During recent years, there is increasing interest in the ontological status and meaning of the wave function, and it seems that there is even a shift in research focus from the measurement problem to the problem of interpreting the wave function. This motivates us to organize an online workshop on the meaning of the wave function. This group aims to address the controversies surrounding the different viewpoints (Bayesian, epistemic, nomological, ontic, etc).
Why protective measurement does not establish the reality of the wave function
October 29, 2014 at 7:14 pm #1006
At Shan’s suggestion I have switched to a text-based talk, since they seem to be working better. The attached notes (no paper yet, sorry!) contain roughly what I intended to say. In short, the claim is that thinking carefully about the role of the protector in protective measurement, both operationally and in simple ontological toy models, undermindes arguments from protective measurement to the reality of the wave function.
I know that several participants have been thinking about the implications of protective measurement and so I welcome comments and questions.October 30, 2014 at 12:00 am #1023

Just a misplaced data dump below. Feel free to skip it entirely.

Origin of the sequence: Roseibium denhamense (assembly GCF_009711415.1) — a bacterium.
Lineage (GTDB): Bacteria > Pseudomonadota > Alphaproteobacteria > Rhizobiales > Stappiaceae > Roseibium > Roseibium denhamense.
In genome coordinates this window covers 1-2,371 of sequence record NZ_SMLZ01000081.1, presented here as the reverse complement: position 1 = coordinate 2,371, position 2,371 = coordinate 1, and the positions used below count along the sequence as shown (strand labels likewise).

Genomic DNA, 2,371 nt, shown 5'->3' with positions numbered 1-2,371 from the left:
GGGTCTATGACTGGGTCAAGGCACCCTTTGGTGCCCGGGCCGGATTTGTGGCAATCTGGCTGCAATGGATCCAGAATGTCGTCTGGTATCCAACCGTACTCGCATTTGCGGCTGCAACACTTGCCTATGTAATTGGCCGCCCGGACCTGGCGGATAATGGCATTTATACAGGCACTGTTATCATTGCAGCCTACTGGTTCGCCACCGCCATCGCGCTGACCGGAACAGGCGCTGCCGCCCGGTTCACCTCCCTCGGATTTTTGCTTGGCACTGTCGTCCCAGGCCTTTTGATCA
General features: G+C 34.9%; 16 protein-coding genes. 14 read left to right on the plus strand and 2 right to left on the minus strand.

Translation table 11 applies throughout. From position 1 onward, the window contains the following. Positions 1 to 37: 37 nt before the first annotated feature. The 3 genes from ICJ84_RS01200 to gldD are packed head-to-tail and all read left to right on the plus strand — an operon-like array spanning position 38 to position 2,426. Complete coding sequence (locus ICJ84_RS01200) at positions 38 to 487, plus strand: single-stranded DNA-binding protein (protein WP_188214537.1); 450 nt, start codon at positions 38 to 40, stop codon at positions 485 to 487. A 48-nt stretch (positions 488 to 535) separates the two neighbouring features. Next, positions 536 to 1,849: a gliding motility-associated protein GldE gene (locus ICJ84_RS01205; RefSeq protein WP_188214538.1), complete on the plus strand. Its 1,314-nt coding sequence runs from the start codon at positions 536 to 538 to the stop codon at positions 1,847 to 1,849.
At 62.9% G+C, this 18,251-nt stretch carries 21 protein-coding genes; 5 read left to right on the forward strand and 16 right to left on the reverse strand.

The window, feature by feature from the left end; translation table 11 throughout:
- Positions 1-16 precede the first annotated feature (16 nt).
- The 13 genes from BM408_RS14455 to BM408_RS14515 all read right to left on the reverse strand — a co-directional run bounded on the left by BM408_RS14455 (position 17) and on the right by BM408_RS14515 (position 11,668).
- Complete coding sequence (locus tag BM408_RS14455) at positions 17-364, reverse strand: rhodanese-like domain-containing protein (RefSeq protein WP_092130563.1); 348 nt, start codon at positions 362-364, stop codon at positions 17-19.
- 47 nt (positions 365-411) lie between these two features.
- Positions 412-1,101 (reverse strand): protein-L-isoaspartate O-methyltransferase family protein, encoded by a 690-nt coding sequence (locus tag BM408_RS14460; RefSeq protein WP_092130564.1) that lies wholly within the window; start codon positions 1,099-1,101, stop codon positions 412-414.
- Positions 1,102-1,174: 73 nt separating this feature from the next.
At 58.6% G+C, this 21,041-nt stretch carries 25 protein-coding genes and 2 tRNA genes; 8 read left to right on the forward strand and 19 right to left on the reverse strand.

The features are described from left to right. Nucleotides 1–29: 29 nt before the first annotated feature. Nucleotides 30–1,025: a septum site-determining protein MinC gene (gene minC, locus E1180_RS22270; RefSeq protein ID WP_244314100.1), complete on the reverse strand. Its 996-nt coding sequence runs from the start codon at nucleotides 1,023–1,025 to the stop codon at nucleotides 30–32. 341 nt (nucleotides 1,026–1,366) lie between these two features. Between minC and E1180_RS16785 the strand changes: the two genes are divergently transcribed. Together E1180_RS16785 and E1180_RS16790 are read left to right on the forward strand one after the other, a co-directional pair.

I just got up. I am reading your interesting paper, and trying to understand your ideas. I will respond soon.
A very short note: I have read to 3.1. I noticed that 2.2 and 3.1 may be problematic. The measurement you discussed is not precisely PM.October 30, 2014 at 12:16 am #1024
As you know, as a consistent historian I stand a bit outside the controversy,
since I have what I consider a consistent quantum ontology into which the wave
function enters in a specific way. However, I would like to make the following
comment. Consider the situation you arrive at in Sec. 3 where Bob knows the
basis and makes a projective measurement of the state sent him by Alice.
Assuming Bob to be a competent experimentalist, when he gets a particular
measurement outcome i he is justified in concluding that before the measurement
took place the particle (or whatever) was in the ontological state |psi_i>. I
would not say this establishes the reality of the wave function, but it points
to a situation in which if you have a fully consistent interpretation of
quantum mechanics it is appropriate to treat this |psi> as a quantum property.
I add, to avoid confusion, that my ontology is based on Hilbert subspaces, not
hidden variables. Bob GriffithsOctober 30, 2014 at 12:24 am #1025